All righty, thinks I, this is just the sermon I was hoping to hear.

So this guy outlined four ways to prove to an unbeliever that the Bible is true. Ways one through three can be summed up thusly: because the Bible says that the Bible is true. Yep, he was advocating that we, with a face as straight as his, tell someone who doesn’t believe that the Bible is true that Paul said it was true, and thereby end all debate.

That is akin to saying that one can prove that The DaVinci Code is true, by turning to the preface and pointing out that Dan Brown says it is true. If I think Danny is lying on page sixty-eight, am I really going to take his word as gospel on page ix?

Way four was his claim that he wasn’t going to hell when he died, and it was the Bible that pointed him to such a salvation, so the Bible must be true. This is an argument that could have worked – pointing out that the Bible leads to true things; however, he had no backup for his claim that he was heaven bound, except that the Bible says so. Back to arguments one through three.

John Paul, in addressing the question of proving the ineffable, speaks of Scriptures, and of philosophers (Christian, atheist and in between) from Wittgenstein to Descartes to Voltaire, and of experience (human, moral and historical), and of science. And he does so in a simple voice, so that any layperson could follow the argument.

In other words, he engages in dialogue knowing his stuff, and is able to converse with more than just those that already agree with him.

Too many of us are content to argue thusly: “You should believe because I believe,” and then we stick our fingers in our ears and sing loudly, “la la la la, I can’t hear you, la la la!”

Because that has worked so well for us before…

Just my thoughts,


Sunday, May 14, 2006

Grand Time in Atlanta

Back from Hotlanta, which was pretty cool most of the time. That's a temperature statement, although Atlanta is rather happening.

The musical, DREAM ON! went very well. The kids did a great job. I saw a few weak spots in the script that I knew immediately how to correct. Worse thing in the world for a writer: sitting in a performance realizing their mistakes.

But the directing was solid, the choreography very nice, and, as I said, the kids rocked.

And something else I relearn every year: you can sweat all you want getting the music, lyrics and orchestration perfect, but once a six-year-old kid walks out in his Abraham Lincoln costume and starts to warble, whatever comes out is gold.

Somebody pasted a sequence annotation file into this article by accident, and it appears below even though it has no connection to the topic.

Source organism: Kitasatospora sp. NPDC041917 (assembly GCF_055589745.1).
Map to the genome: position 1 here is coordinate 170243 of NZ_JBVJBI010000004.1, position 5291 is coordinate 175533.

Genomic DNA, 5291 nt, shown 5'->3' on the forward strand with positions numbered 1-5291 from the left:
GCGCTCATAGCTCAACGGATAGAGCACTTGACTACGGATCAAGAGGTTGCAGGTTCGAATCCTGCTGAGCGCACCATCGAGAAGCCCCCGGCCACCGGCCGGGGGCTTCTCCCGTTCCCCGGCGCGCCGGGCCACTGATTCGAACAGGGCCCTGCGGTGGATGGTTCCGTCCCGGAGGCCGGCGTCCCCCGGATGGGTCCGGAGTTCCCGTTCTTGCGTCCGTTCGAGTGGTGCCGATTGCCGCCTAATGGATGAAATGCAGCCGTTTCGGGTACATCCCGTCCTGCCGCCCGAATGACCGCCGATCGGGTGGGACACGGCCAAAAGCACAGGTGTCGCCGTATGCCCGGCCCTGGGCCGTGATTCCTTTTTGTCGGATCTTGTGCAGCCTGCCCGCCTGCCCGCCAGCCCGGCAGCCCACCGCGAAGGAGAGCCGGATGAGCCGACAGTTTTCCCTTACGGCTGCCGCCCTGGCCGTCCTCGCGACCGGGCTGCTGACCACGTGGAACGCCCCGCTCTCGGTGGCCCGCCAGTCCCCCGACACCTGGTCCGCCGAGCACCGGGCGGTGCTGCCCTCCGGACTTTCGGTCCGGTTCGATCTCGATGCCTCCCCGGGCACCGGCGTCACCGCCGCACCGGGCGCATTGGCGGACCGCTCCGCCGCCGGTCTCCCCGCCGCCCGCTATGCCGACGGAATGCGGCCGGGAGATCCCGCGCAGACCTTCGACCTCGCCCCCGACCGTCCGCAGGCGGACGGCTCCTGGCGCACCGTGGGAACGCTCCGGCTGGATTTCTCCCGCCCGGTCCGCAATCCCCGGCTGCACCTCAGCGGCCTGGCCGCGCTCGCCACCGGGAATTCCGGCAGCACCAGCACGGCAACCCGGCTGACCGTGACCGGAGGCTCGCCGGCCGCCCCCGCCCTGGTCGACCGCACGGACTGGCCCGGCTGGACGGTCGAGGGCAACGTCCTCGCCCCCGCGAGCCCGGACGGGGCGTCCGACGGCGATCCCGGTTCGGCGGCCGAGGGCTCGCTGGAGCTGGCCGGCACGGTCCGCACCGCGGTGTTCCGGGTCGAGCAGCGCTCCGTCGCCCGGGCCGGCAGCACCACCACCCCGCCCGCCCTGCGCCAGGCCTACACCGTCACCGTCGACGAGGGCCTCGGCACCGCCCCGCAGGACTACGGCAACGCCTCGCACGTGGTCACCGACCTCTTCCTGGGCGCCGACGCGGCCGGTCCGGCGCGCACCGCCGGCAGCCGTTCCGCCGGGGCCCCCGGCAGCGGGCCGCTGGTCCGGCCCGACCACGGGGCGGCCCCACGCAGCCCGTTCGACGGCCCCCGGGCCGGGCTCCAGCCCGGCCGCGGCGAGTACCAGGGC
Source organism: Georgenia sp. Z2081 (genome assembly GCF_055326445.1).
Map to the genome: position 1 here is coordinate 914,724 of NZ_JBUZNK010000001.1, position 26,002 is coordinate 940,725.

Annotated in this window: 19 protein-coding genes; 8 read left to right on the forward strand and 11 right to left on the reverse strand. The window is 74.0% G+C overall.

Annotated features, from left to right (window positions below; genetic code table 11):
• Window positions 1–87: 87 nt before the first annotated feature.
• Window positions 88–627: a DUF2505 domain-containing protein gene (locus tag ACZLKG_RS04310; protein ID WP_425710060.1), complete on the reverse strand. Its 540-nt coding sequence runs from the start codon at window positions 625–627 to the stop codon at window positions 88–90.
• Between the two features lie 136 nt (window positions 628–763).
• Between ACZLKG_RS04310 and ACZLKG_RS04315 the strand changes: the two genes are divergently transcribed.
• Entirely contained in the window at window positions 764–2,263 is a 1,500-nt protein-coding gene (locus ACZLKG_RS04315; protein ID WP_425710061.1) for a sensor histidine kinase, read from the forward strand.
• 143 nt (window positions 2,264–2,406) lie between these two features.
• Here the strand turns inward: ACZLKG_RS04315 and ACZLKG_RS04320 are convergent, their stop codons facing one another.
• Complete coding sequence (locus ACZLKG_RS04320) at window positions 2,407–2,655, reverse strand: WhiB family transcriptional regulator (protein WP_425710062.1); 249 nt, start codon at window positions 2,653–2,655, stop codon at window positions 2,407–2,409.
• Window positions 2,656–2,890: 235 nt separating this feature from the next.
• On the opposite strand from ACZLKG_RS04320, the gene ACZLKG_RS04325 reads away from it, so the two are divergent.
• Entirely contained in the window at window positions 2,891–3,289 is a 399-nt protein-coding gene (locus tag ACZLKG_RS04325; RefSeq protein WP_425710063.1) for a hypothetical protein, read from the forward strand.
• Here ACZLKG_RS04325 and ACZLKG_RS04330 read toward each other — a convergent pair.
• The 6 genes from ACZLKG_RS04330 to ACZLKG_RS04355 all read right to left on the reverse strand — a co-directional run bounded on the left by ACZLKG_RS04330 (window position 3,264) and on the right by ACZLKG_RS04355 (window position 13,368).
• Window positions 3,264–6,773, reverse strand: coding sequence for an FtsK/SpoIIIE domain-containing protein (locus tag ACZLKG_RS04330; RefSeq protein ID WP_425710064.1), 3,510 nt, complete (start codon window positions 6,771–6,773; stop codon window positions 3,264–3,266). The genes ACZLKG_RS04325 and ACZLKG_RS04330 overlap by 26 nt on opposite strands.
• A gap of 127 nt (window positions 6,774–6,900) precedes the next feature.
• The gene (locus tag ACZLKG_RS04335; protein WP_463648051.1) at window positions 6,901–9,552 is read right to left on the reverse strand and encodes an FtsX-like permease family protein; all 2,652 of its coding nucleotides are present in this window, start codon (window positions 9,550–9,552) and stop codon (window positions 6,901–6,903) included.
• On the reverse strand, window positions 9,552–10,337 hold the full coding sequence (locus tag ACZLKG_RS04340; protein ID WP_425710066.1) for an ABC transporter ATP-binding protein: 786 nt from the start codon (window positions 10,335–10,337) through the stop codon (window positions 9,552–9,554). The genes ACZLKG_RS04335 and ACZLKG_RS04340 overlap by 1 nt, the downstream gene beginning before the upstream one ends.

Oh, and I found a new Atlanta experience: dinner at Sal Grosso.

My hosts, David and Jennifer Schuchmann treated me to this Brazilian dining extravaganza. First there is the salad bar, which is impressive on its own. But the real fun begins when you get back to your table.

Each diner has a card, one side red, one side green. As long as the green side is up, a server comes to the table with a skewer of meat. They slice, you pile it on your plate, and a few moments later another server comes by with another type of meat. They had top sirloin, bottom roast, filet mignon, beef skewers, prime rib, pork chops, pork loin, sausages, chicken skewers, chicken breasts, swordfish, a couple varieties of lamb and many more whose names I didn't catch as they piled through.

Whoa. I have come to the conclusion that there is nothing more decadently American as Brazilian style meat eating.

Just my thoughts,


Thursday, May 11, 2006

Hoodwinked is #1

It's true: The Hoodwinked DVD topped the DVD sales charts.
Head on over to Cory Edward's blog for the "official Hollywood Reporter story".

Wednesday, May 10, 2006

Going to Atlanta for the Hoe-down...

So this weekend is the first of two Atlanta trips this month. This weekend is the opening of Dream On!, a musical I co-wrote with director Jennifer Schuchmann, music by Randy West, and additional music and arrangements by Ray Schnurr.

The show is Randy and my second commission with American Heritage Academy, a K-12 private school outside of Atlanta. The pic is from last year's show - Super Hero High (conceived and produced prior to Sky High, thank you very much).

In addition to seeing the show, I will be paying for my passage by teaching two script writing classes for any in the area (How to Structure a Well Told Tale, and Writing Dialogue that Sounds Right).

Looking forward to the trip, excited to see the show, can't wait to hang with Jennifer, but I'm already missing my new kitties.

Hmmn. I'm becoming a crazy cat person...


Safety First!

Okay, so I was climbing this tree the other day, and realized that there were wires running through it. So I said to myself, "Self, is this safe?"

Fortunately I remembered seeing the safety ad that my nephew created that ran in his local paper, and I got out of that tree.

Thank you, Michael, and congratulations! (I especially enjoyed the drawing of the man being electrocuted -- yep, Michael is a Gaffney all right!)